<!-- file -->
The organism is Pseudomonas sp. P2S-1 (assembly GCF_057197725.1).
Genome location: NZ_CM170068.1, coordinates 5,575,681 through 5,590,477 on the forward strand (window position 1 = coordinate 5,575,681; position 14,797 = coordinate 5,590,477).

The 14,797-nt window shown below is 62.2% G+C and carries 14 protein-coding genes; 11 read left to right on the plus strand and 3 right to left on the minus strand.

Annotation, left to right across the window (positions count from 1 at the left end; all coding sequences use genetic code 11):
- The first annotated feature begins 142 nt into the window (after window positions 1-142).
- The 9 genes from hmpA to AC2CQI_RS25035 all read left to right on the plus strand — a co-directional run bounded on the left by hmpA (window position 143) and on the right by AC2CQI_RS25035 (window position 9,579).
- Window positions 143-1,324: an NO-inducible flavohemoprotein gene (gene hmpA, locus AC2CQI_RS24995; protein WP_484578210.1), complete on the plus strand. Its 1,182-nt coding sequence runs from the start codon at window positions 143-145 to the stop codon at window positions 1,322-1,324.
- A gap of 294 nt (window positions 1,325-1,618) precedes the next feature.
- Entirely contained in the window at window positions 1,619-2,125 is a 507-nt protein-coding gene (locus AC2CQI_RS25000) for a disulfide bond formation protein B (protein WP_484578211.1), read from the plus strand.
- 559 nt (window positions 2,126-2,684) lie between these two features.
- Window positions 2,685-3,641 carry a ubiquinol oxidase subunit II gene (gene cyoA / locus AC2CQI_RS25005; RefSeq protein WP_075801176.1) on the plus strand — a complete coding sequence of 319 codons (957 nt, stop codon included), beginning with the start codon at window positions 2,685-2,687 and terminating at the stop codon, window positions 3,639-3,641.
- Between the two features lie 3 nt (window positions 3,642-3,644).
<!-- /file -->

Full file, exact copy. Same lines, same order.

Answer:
The organism is Pseudomonas sp. P2S-1 (assembly GCF_057197725.1).
Genome location: NZ_CM170068.1, coordinates 5,575,681 through 5,590,477 on the forward strand (window position 1 = coordinate 5,575,681; position 14,797 = coordinate 5,590,477).

The 14,797-nt window shown below is 62.2% G+C and carries 14 protein-coding genes; 11 read left to right on the plus strand and 3 right to left on the minus strand.

Annotation, left to right across the window (positions count from 1 at the left end; all coding sequences use genetic code 11):
- The first annotated feature begins 142 nt into the window (after window positions 1-142).
- The 9 genes from hmpA to AC2CQI_RS25035 all read left to right on the plus strand — a co-directional run bounded on the left by hmpA (window position 143) and on the right by AC2CQI_RS25035 (window position 9,579).
- Window positions 143-1,324: an NO-inducible flavohemoprotein gene (gene hmpA, locus AC2CQI_RS24995; protein WP_484578210.1), complete on the plus strand. Its 1,182-nt coding sequence runs from the start codon at window positions 143-145 to the stop codon at window positions 1,322-1,324.
- A gap of 294 nt (window positions 1,325-1,618) precedes the next feature.
- Entirely contained in the window at window positions 1,619-2,125 is a 507-nt protein-coding gene (locus AC2CQI_RS25000) for a disulfide bond formation protein B (protein WP_484578211.1), read from the plus strand.
- 559 nt (window positions 2,126-2,684) lie between these two features.
- Window positions 2,685-3,641 carry a ubiquinol oxidase subunit II gene (gene cyoA / locus AC2CQI_RS25005; RefSeq protein WP_075801176.1) on the plus strand — a complete coding sequence of 319 codons (957 nt, stop codon included), beginning with the start codon at window positions 2,685-2,687 and terminating at the stop codon, window positions 3,639-3,641.
- Between the two features lie 3 nt (window positions 3,642-3,644).